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Today's Opinions

  • A VIEW from LICK SKILLET: Justice Clarence Thomas shows true colors

    In olden times, persons with serious intellectual impairment were classified in the following order: the moron was the less impaired; the imbecile was more impaired; and, the idiot was the most impaired.

  • News critics still have plenty of options out there

    By GENE POLICINSKI
    First Amendment Center
    After 40 years on the job, the Minnesota News Council is closing down.
    Council President Tony Carideo has said public complaints are down and so is corporate support for the independent news-review operation.
    Carideo noted that e-mail and Twitter now provide  virtually instantaneous ways for people to raise their concerns directly with journalists — presumably in contrast to the relatively lengthy notification-and-hearing process involved in council proceedings.

  • LOOSELEAF LAUREATE: Laughing at yourself to keep from crying

    The other day, a Facebook friend admitted to picking up a TV remote and trying to dial a phone number on it.

    As someone who has tried to change the channels with my phone, I could relate.

    I’ve also pointed my remote car key at the TV to turn it on. I’ve even distractedly pointed it at the house to lock or unlock the carport door.

    It seems that while we (and by we, I mean people older than the age of 35) embrace new technology, we aren’t quite the whiz kids with it that many in the younger generations are.

  • Impressions: Some hits, some misses, some other

     

  • Honky-tonk? Not so much. Family fun? For sure

    The article about the Riverfront Band in last week’s Roane County News described it as a “honky tonk” band.
    I’d like to clarify that.
    The band plays country-western music in a family atmosphere, with no drinking or smoking allowed.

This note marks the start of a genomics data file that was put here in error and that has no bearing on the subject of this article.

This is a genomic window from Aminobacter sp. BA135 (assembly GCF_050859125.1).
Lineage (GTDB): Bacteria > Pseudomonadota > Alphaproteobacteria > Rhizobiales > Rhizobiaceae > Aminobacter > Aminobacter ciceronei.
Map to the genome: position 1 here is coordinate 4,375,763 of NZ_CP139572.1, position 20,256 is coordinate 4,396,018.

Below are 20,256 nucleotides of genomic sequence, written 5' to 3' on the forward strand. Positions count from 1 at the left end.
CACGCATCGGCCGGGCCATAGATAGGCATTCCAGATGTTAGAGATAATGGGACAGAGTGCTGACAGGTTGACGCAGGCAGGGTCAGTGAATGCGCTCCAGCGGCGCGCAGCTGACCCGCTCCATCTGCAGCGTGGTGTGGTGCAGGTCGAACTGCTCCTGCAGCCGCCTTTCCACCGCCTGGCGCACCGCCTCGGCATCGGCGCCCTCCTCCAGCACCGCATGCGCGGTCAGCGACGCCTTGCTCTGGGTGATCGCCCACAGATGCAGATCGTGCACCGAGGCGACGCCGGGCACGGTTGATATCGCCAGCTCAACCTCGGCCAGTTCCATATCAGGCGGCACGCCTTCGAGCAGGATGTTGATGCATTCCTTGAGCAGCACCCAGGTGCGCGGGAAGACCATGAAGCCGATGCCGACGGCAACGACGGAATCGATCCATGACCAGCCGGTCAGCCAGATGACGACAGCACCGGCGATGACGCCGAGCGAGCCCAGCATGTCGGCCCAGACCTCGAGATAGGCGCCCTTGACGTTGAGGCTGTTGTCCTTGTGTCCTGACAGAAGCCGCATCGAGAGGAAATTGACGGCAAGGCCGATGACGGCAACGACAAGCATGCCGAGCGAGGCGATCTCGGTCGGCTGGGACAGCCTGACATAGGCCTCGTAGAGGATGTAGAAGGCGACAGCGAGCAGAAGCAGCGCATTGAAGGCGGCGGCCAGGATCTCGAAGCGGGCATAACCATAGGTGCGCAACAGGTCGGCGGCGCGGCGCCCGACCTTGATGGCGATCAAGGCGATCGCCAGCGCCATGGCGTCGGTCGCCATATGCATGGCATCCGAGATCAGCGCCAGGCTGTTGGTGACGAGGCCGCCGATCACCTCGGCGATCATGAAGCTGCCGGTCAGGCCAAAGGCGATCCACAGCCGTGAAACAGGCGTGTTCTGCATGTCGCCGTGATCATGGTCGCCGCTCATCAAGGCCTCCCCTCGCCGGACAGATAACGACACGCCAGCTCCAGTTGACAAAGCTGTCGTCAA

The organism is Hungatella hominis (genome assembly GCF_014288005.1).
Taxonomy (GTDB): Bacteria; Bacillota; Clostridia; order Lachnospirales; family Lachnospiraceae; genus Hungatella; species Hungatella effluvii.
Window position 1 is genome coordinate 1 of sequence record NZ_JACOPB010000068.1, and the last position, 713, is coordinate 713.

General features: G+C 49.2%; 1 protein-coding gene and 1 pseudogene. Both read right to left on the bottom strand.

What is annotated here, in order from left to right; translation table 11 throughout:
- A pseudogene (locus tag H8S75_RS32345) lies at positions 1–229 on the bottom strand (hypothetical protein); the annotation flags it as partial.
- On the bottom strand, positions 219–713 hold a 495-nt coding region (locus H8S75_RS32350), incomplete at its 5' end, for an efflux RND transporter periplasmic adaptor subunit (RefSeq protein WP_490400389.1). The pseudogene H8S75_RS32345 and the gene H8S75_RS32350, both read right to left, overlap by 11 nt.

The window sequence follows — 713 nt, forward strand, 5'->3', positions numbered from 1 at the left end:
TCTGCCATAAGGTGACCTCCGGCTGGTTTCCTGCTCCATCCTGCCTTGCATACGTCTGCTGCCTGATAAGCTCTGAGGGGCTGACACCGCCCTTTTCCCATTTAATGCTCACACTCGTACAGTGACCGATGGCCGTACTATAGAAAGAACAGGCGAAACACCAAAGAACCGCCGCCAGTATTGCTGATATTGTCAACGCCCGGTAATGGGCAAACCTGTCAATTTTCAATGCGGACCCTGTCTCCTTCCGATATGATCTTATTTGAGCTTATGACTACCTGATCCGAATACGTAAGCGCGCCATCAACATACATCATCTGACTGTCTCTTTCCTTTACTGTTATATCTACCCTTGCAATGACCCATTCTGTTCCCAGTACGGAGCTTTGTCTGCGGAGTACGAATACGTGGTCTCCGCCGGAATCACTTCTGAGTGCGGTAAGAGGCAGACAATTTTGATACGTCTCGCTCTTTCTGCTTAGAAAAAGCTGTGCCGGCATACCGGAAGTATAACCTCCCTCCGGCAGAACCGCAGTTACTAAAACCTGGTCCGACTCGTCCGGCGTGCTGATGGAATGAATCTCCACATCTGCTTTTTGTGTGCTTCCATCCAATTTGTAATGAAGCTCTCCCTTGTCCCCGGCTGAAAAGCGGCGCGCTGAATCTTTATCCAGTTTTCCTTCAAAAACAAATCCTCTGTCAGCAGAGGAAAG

We have mostly family, senior citizens, children and teenagers.
    The main object is exercise, fellowship and to have lots of fun.
    “Doc” Mullins
    Harriman
     

  • Dunn Center benefits from silent auction

    On Friday, Jan. 7, state Sen. Ken Yager hosted his annual chili supper and silent auction at the Kingston Community Center.
    Sen. Yager had contacted the staff at Michael Dunn Center a few weeks prior to the event and notified us that he would like to donate the proceeds of the silent auction to the Michael Dunn Foundation.
    He and his staff spent a great deal of time soliciting gifts from businesses around his district to be entered into a silent auction.
    An estimated 400 people participated in the event.

  • Country is broke and only Repubs can fix it

    Columnist Gerald Largen believes that America is not broke.
    Has he seen the U.S. debt clock which has just surpassed $14 trillion? Our spending, especially on government programs, has got to be cut.
    Largen used several illustrations to indicate that if America is so wealthy, it can afford to pay for government services and programs.
    America’s wealth is in its people and private enterprise, not in government spending programs.

  • Yette – a Roane Countian all should know

    We were saddened by the death last month of Samuel F. Yette, a man whose influence still will be felt decades from now.
    Yette, a Harriman man who was schooled at Rockwood’s famed Campbell High School for black children, left his mark as a journalist.
    He covered many significant Civil Rights Era events for Newsweek magazine and also for LIFE magazine.
    He lost his job at Newsweek after he wrote his plain-spoken, then-controversial book, “The Choice: Black Survival in the United States.”